Between the date of the incorporation of Franklin County and the building of the court-house, courts were accommodated in the hall of the old Willard tavern, which stood on the northwest corner of Main and Federal Streets, on ground now occupied by Hovey's block and the Franklin County National Bank. This tavern was erected by Beriah Willard, and was long a rival of the old Munn tavern, which stood on the opposite corner, on ground now occupied by the Mansion House.
The first session of the old Common Pleas Court was held on the 9th day of March, 1812, with Jonathan Leavitt, associate justice, presiding. Edward Bangs was the chief-justice. Andrew Adams, of Greenfield, father of Peleg Adams, was foreman of the traverse jury, and Elisha Alexander, of Northfield, was foreman of the grand jury. The first action entered in this court and placed on the record was that of Jerome Ripley, of Greenfield, against Ransom Hinman, of Lee; an action on the case. Richard English Newcomb, Esq., appeared for the plaintiff. Defendant was defaulted, and judgment rendered for $29.11 damages and $7.71 costs.
At the date of the erection of Franklin County all county business was transacted by the old Court of Sessions. The first meeting of this court was held at Greenfield, March 3, 1812, with Job Goodale, Esq., chief-justice, and Medad Alexander, Ebenezer Arms, Joshua Green, and Caleb Hubbard, Esquires, associate justices.
The first record of business transacted shows that the court ordered that, in consideration of the payment of five hundred dollars, the inhabitants of Greenfield should forever have the privilege of holding town-meetings in the court-house about to be built.*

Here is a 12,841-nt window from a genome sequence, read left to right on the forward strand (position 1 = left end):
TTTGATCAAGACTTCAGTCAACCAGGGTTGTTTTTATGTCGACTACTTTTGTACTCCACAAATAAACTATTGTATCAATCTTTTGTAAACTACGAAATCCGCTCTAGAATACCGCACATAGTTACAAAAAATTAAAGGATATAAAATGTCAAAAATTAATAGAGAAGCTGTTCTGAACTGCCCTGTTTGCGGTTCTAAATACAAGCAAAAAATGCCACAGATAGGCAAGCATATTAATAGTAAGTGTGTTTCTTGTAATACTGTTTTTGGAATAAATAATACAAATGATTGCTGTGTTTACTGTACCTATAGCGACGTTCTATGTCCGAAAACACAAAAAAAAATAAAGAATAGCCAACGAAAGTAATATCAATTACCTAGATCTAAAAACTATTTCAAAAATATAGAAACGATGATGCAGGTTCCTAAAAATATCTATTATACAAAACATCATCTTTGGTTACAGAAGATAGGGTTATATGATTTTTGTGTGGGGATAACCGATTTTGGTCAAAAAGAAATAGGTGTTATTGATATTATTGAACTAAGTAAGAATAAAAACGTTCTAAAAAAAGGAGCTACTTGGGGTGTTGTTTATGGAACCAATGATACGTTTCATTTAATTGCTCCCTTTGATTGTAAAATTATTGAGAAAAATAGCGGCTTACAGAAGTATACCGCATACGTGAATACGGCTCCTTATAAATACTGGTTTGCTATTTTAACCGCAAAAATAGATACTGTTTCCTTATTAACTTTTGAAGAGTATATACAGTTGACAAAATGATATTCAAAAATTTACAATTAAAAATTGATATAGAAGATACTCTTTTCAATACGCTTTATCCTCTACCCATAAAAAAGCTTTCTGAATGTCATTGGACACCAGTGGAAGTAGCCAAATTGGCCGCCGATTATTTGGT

The next business was to divide the county into jury districts, which was done as follows:
First District.—Deerfield, Whately, Conway, Shelburne, Sunderland, and Leverett.
Second District.—Northfield, Gill, Greenfield, Bernardston, Coleraine, and Leyden.
Third District.—Montague, Wendell, Shutesbury, New Salem, Orange, and Warwick.
Fourth District.—Ashfield, Hawley, Charlemont, Buckland, Heath, and Rowe.
A committee, consisting of Eliel Gilbert, of Greenfield; John Arms, of Conway; Ezekiel Webster, of Northfield; Charles E. Robertson, of New Salem; John White, of Whately; Hezekiah Newcomb, of Leyden; and Roger Leavitt, of Heath, was appointed to procure plans for the public buildings.
At the April meeting, in 1812, Eliel Gilbert, Esq., Capt. Ambrose Ames, and Mr. David Ripley were appointed a committee to superintend the erection of the public buildings. The first licenses to innholders and retailers of liquors were granted at this session, the number of applicants amounting, in the county, to about one hundred and twelve. The jail limits were also established at this term.
At the March term of 1813, Elijah Alvord (2d) was appointed commissioner to meet the commissioners of Hampshire and Hampden Counties for the purpose of adjusting unsettled matters between them.
* In 1814 the Protestant Episcopal Society of Greenfield was permitted by the court to occupy the court-room for a few months pending the erection of a house of worship.